Amongst the paraphernalia of techy things that we use to invest money, the Bloomberg terminals in Marcellus are the clunkiest, most 1980s-looking bit of kit in our office. And yet we pay a fortune to use these machines. This article in the FT explains why Bloomberg is able to command such loyalty from millions of people like us: “There are five main reasons why Bloomberg defies gravity: knowing their client preferences; the cost of substitution; a superior brand and network effects; a disciplined pricing strategy; and a long-term vision around product expansion.” In plain English, Bloomberg has managed to integrate in one firm all the elements which a firm a dominant position in a sector.
Let’s focus on the three cleverest things which underpin Bloomberg’s total dominance: “Let’s start with client preferences. A lot is said about how the Bloomberg user interface is increasingly dated…The reality is that most Bloomberg users are used to it and don’t dislike it. Knowing what your important clients and not the whole world want is crucial…Look under the hood and you can see that Bloomberg seamlessly brings together data, analytics and other services. All backed by world-class customer service.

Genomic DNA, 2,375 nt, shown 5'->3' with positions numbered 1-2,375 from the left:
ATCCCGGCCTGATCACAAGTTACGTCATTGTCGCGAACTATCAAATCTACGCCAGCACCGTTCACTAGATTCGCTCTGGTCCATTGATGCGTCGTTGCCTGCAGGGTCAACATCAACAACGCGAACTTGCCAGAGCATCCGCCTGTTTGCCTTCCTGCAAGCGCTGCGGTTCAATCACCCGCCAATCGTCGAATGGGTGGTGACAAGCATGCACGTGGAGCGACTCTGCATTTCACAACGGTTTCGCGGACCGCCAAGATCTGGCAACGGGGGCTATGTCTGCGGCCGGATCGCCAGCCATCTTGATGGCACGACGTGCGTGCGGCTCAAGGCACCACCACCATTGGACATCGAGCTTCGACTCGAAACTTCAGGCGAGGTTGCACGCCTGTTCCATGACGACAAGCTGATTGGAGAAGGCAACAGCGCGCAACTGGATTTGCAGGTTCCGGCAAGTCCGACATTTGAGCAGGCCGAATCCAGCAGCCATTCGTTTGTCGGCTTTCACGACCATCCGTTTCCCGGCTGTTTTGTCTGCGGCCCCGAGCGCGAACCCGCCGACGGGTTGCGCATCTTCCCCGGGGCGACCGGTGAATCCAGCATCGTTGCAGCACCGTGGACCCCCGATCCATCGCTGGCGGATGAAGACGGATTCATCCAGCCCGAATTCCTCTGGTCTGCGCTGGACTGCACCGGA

Second is the cost of substitution. In core front-office sales and trading, especially in fixed income, how many market participants do you know that have ever used an alternative? When these revenue generators are bringing in millions of dollars of revenue and trading huge amounts of risk capital, is it worth their bosses changing their daily workflow? As for portfolio managers and research analysts, there would be significant frictional cost to switching. Bloomberg is connected to all their models in some way…
The natural state for businesses is to offer a menu of pricing options. I have personal experience of this seeing the inner workings of the world’s largest interdealer broker over almost a decade. Try and look at the fees charged by any major financial services provider and you will get thousands of different rate cards with a plethora of bespoke pricing deals. All of this leads to constant jostling for position.
But Bloomberg is at its heart a one-product, one-fee company. Sure, they discount on the second terminal but they understand the value of the network and the need to not strike too many discounts. Instead of trying to tempt customers with a confusing menu of different tiers, services and pricing, Bloomberg’s army of salespeople just focus on selling the terminal’s bundled benefits…”

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